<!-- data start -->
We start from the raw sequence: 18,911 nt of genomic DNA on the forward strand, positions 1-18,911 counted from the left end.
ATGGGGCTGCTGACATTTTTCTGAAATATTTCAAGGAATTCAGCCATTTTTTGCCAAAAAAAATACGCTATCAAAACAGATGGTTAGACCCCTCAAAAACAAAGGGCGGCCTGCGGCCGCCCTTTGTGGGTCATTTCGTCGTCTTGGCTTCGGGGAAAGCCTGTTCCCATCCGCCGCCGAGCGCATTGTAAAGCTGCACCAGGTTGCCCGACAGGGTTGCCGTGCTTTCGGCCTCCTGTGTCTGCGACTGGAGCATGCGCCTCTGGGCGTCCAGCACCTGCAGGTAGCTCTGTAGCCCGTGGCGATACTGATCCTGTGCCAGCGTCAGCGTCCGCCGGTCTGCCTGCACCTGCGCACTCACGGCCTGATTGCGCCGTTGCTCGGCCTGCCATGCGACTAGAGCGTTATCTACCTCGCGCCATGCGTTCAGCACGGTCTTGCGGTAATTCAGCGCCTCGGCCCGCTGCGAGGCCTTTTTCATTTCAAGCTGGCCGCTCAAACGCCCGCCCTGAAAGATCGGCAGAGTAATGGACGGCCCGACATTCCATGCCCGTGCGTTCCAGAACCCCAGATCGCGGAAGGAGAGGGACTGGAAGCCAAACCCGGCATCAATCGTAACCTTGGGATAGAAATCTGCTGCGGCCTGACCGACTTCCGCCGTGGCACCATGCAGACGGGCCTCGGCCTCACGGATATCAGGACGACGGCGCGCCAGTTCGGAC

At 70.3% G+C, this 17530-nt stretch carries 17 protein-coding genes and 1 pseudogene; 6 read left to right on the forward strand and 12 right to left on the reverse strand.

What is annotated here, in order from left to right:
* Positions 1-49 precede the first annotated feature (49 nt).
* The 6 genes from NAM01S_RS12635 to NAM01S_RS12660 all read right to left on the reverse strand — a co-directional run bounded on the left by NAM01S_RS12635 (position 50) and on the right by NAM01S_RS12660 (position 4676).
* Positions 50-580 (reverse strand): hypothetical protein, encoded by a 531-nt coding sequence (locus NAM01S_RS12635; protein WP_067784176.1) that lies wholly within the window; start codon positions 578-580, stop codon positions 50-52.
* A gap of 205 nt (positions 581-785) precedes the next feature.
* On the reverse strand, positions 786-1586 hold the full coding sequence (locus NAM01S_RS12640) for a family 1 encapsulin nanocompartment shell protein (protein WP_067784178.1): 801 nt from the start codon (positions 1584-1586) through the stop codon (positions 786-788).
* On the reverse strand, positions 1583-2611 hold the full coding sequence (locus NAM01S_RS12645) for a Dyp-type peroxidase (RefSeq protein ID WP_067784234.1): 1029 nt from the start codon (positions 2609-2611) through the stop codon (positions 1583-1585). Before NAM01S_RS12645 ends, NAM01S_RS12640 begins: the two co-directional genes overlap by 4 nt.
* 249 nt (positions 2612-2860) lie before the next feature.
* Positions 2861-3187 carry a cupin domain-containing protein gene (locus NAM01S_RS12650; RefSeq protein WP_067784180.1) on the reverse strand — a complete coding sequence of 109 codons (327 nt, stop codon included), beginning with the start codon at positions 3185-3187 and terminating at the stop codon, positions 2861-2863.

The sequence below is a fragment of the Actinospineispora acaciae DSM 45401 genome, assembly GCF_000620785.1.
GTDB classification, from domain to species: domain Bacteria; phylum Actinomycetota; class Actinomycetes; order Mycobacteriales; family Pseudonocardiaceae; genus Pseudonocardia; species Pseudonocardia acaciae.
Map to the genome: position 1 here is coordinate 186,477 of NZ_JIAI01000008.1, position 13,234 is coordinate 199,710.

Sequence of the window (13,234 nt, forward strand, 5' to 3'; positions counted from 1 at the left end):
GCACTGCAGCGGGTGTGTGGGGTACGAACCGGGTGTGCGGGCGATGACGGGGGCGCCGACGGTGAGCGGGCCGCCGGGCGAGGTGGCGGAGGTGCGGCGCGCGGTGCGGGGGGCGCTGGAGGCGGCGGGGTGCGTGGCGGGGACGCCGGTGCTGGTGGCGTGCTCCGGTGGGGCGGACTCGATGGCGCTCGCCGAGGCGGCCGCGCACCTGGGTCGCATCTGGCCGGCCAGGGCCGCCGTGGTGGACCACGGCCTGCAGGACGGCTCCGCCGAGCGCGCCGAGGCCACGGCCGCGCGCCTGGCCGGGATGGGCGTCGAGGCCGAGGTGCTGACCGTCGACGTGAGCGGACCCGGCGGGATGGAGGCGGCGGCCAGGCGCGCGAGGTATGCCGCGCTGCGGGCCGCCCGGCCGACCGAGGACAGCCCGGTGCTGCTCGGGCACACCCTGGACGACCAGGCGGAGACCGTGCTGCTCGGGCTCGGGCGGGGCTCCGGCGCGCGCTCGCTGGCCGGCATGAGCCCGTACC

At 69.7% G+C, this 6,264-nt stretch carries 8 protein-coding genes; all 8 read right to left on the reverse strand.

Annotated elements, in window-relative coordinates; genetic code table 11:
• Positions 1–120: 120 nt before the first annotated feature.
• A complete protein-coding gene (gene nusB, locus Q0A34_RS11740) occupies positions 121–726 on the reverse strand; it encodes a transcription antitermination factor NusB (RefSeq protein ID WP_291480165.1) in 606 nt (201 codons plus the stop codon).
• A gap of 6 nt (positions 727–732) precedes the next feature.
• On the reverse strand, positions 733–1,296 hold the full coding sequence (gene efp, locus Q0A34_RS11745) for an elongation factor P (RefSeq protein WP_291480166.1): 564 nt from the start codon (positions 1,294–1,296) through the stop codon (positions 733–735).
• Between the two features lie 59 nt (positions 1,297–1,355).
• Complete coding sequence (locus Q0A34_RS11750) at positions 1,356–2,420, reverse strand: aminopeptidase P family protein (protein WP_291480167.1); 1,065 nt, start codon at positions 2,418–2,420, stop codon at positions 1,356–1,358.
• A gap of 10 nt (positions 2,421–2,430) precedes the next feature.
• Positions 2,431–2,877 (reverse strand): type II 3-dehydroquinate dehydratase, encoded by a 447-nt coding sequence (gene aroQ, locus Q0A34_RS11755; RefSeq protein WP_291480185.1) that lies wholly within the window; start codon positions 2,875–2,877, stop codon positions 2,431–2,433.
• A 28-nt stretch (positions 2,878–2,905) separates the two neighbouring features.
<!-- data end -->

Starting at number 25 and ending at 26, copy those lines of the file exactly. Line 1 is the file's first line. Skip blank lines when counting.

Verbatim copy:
• Complete coding sequence (locus Q0A34_RS11750) at positions 1,356–2,420, reverse strand: aminopeptidase P family protein (protein WP_291480167.1); 1,065 nt, start codon at positions 2,418–2,420, stop codon at positions 1,356–1,358.
• A gap of 10 nt (positions 2,421–2,430) precedes the next feature.